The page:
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bug#22392: 25.0.50; NS Emacs run from OS X GUI doesn't set locale


From: Alan Third
Subject: bug#22392: 25.0.50; NS Emacs run from OS X GUI doesn't set locale
Date: Mon, 18 Jan 2016 21:12:31 +0000
User-agent: Gnus/5.13 (Gnus v5.13) Emacs/25.0.50 (darwin)

Random832 <address@hidden> writes:

> Alan Third <address@hidden> writes:
>> Default coding system (for new files):
>>   1 -- iso-latin-1-unix (alias: iso-8859-1-unix latin-1-unix)
>
> Is this really appropriate? I'm not sure like the fact that it's not
> UTF-8.

I don't know if it's appropriate for OS X, but I'm pretty sure it
matches the codings that the Windows port gives me for en_GB (ENG, in
Windows). Besides, surely it's better than 'nil'?

> How does Terminal (and iTerm) know to use UTF-8?

If you load Emacs on OS X from the terminal this code changes some
settings (set-locale-environment in mule-cmds.el):

    (when (eq system-type 'darwin)
      ;; On Darwin, file names are always encoded in utf-8, no matter
      ;; the locale.
      (setq default-file-name-coding-system 'utf-8)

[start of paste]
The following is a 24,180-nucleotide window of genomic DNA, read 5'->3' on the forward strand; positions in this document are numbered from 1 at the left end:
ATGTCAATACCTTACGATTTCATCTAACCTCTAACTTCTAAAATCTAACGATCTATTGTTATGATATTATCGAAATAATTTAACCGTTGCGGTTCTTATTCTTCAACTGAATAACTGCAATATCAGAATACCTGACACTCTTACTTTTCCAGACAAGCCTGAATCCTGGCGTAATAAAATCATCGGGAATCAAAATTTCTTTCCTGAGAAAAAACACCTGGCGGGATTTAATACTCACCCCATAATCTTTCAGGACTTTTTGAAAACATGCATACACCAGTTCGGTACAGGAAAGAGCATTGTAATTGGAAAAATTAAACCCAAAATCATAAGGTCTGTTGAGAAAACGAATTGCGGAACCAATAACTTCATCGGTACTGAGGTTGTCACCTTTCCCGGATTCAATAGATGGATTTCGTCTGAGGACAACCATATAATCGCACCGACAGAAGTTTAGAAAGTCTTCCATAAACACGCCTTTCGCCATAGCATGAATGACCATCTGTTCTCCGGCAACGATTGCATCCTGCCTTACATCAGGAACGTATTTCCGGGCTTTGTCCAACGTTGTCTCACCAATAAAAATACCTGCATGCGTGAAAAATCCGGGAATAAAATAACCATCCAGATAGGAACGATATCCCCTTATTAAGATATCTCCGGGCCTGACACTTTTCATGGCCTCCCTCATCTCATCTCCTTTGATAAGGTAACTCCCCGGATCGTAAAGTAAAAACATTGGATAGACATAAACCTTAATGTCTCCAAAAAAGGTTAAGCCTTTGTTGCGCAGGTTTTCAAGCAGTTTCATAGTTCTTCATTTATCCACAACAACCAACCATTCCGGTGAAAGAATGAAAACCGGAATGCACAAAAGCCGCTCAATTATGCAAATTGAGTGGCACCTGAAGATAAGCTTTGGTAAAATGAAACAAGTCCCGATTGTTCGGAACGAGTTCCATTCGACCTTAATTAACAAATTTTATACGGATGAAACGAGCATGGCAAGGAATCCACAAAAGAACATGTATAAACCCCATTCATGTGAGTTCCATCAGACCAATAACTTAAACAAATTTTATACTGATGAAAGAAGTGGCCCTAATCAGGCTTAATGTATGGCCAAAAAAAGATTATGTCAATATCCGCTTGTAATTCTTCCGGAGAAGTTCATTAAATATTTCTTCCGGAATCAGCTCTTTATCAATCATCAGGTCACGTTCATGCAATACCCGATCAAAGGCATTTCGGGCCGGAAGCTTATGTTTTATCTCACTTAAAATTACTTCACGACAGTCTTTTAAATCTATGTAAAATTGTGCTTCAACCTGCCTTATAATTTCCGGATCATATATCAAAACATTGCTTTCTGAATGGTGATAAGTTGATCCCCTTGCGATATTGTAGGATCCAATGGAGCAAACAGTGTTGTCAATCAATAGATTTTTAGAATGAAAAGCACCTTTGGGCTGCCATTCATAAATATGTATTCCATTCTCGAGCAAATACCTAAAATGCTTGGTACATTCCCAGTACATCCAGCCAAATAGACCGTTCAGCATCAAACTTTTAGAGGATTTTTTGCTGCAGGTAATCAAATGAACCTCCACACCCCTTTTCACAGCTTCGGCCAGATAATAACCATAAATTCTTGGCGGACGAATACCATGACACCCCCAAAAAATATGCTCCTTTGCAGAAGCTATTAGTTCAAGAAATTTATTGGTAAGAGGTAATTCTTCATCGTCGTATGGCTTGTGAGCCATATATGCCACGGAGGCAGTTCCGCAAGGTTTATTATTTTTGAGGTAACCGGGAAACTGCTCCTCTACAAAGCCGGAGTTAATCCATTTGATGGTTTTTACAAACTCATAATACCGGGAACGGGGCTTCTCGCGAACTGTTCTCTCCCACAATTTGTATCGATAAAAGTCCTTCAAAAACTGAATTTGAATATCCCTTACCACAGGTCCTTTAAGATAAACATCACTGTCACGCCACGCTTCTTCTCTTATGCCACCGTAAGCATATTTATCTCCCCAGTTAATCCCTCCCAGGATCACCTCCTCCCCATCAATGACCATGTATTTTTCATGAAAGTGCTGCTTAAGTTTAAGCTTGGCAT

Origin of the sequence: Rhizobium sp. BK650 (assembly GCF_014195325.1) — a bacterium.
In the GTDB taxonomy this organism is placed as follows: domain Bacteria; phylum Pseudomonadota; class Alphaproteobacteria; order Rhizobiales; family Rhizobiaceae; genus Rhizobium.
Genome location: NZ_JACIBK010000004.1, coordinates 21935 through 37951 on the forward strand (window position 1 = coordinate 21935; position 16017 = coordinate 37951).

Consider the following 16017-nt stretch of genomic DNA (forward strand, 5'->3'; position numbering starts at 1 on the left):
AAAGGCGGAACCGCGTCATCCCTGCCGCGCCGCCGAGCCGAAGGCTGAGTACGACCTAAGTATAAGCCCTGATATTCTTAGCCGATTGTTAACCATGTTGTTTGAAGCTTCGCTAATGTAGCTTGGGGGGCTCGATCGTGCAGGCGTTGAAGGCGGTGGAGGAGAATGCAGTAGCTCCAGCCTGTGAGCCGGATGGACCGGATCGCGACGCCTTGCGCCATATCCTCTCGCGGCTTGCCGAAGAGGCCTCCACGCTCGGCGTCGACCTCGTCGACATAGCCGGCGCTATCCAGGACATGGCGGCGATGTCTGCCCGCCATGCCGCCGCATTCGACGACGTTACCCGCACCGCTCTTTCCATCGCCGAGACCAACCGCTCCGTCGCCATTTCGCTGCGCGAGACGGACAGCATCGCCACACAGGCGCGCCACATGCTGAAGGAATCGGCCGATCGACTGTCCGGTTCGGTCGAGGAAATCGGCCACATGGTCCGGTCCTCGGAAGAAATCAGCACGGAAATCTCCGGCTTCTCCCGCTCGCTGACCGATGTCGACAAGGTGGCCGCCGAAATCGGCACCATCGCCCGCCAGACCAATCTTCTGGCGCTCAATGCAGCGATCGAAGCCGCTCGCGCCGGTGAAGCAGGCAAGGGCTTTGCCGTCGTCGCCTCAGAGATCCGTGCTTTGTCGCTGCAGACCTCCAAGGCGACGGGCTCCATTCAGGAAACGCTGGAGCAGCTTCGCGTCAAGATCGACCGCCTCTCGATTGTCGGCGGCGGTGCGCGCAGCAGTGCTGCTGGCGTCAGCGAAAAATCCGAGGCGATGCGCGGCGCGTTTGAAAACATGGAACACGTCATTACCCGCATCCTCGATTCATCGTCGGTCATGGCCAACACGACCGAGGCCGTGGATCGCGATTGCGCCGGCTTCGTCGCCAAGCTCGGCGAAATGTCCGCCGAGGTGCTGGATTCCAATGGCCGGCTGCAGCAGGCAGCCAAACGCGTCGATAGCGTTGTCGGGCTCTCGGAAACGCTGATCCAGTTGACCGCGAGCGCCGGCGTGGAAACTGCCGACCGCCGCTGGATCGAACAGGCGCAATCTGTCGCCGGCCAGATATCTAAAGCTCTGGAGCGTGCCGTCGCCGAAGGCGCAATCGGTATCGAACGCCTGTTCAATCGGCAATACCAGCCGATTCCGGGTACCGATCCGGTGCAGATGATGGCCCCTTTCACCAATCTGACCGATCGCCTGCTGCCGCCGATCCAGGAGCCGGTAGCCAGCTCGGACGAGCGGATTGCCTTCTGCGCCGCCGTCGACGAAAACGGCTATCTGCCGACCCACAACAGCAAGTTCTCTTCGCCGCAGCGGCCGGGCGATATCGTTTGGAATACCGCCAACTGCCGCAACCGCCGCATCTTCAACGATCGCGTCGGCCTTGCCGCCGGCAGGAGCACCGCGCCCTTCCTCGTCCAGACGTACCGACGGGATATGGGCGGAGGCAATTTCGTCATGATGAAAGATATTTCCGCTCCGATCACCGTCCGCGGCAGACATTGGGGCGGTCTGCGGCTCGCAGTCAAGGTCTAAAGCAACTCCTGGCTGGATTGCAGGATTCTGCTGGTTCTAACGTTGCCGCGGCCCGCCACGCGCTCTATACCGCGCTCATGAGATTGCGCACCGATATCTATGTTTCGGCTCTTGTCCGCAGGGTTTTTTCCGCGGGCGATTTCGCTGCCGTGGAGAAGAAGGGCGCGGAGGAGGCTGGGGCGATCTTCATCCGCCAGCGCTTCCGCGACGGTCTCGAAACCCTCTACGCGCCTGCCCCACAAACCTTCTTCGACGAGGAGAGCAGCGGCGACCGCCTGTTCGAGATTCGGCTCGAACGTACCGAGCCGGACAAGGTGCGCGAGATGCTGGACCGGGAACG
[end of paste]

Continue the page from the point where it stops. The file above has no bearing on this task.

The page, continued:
;; Mac OS X's Terminal.app by default uses utf-8 regardless of
      ;; the locale.
      (when (and (null window-system)
                 (equal (getenv "TERM_PROGRAM" frame) "Apple_Terminal"))
        (set-terminal-coding-system 'utf-8)
        (set-keyboard-coding-system 'utf-8)))

So I assume this is how running it from the terminal results in more
UTF-8 codings being used. Perhaps this code should kick-in more
generally? I don't know.

The other possibility is that Terminal.app sets LANG to 'en_GB.UTF-8'.
That final part may be the difference we're seeing here?

>> Priority order for recognizing coding systems when reading files:
>>   1. iso-latin-1 (alias: iso-8859-1 latin-1)
>>   2. utf-8 (alias: mule-utf-8)
>
> This one also makes me wonder if the encoding specified in
> .CFUserTextEncoding/__CF_USER_TEXT_ENCODING should be used for a second
> choice. Which may be an encoding that may not map directly to a locale.

I'm afriad I don't know what you're talking about here.

-- 
Alan Third





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